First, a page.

How To Tell If Your Bi Curious

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How To Tell If Your Bi Curious – “I’ve never told anyone that before,” one bisexual man who asked to remain anonymous admitted in my Twitter DM. “Sorry if that sounds dramatic.”

It didn’t sound like drama – at least not to me. After I tweeted this story (Opens in new window), this person reached out to me and said it was difficult for them to accept their bisexuality. At the age of 11, he began to question whether or not he liked women, but he went to great lengths to hide this attraction from his parents. Then his fear began; This only increased with maturation and led to weight loss.

How To Tell If Your Bi Curious

How To Tell If Your Bi Curious

He continued to suppress his attraction to women and even underwent plastic surgery to make himself more attractive to men. “Proving that I don’t like women really hurt me,” she says. He tried to deny his bisexuality because he had never been in love with a woman, but “then when I fell in love with one, I knew I wasn’t straight… I always knew I was bisexual.”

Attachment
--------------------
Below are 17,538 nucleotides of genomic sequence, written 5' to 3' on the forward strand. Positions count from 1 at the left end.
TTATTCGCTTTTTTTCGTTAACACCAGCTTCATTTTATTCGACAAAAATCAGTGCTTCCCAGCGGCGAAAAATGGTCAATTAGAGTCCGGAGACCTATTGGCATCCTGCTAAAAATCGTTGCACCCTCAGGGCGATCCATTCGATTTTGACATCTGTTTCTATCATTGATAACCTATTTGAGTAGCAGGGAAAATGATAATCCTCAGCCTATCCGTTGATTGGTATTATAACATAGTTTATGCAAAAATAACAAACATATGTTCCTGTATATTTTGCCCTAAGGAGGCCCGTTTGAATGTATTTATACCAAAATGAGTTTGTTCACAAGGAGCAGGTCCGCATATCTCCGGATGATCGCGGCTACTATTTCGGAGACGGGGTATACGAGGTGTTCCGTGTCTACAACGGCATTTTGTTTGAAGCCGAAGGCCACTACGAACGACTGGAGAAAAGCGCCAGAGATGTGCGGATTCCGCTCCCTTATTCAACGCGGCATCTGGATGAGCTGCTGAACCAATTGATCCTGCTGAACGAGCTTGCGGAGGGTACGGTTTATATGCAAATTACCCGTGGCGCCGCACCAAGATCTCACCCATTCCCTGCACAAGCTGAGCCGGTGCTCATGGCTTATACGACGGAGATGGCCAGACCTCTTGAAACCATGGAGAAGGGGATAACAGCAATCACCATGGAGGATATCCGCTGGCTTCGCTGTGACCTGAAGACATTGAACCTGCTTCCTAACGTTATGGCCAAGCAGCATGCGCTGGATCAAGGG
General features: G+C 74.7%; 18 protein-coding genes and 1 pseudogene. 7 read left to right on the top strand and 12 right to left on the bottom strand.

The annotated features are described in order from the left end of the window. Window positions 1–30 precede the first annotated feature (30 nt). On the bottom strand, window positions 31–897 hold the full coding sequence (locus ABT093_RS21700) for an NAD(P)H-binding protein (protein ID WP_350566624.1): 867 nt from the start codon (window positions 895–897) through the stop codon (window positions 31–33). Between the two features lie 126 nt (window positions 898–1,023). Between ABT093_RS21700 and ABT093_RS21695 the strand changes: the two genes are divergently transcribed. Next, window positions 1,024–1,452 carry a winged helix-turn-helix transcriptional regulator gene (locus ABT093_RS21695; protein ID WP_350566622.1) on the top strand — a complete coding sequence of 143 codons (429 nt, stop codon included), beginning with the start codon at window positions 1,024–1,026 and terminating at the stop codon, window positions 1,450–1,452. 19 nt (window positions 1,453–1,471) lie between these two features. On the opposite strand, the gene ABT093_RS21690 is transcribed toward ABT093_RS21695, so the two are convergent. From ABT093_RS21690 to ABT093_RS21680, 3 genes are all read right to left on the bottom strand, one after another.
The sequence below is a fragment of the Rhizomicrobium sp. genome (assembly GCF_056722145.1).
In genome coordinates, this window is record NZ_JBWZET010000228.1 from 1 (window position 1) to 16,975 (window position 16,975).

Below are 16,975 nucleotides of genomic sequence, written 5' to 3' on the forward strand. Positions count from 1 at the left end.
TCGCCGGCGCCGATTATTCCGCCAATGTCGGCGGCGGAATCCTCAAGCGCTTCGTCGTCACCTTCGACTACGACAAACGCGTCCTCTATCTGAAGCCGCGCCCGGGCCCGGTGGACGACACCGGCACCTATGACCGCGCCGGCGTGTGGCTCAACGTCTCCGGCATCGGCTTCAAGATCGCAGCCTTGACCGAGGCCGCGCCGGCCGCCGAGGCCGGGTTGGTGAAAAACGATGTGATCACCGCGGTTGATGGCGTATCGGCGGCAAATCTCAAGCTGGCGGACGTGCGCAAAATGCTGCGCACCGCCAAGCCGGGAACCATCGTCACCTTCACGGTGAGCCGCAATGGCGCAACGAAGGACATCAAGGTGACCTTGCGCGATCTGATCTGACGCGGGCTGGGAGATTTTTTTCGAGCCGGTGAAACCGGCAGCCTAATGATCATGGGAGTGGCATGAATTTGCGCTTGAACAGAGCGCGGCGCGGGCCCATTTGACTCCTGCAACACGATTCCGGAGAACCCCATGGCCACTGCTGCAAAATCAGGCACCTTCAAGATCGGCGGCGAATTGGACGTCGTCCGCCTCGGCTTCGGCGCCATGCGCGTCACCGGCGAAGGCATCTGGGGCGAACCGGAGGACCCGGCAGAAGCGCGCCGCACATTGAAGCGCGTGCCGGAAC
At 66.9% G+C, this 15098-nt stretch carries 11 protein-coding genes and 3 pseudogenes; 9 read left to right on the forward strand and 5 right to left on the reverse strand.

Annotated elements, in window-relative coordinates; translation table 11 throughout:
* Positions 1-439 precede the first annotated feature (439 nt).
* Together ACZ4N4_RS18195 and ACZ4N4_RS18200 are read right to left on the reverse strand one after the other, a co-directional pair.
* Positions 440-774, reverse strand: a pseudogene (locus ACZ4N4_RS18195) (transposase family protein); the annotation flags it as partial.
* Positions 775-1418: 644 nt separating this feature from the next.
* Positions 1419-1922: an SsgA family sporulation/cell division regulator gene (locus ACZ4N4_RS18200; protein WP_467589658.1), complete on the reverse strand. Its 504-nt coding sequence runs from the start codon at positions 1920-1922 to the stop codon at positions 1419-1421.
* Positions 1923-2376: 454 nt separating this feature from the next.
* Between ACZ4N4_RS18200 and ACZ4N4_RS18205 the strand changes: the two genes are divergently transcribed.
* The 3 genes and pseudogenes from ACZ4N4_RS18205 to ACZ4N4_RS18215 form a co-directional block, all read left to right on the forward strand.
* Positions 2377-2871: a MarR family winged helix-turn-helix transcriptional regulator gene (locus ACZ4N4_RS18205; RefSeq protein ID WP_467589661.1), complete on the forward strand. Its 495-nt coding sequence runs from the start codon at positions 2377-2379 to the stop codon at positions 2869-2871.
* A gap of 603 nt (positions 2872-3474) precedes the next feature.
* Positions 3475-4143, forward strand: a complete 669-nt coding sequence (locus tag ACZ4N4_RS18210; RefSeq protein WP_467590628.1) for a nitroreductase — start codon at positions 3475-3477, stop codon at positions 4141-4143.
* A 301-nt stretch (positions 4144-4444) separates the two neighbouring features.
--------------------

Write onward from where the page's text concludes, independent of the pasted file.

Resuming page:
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I’ve personally experienced this internal tug of war, and some of the bisexual people I’ve spoken to have experienced it too. Anxiety and other mental health effects of bisexual people are also evident in the data.

According to a 2011 report by the San Francisco Human Rights Commission (HRC), bisexual people are more likely to suffer from depression (Opens in a new window), anxiety and other mental disorders. Recent reports also confirm these numbers. The Journal of Affective Disorders published an article in January 2020 that concluded: “Bisexuals are at greater risk of poor mental health than lesbian or gay men” (Opens in a new window).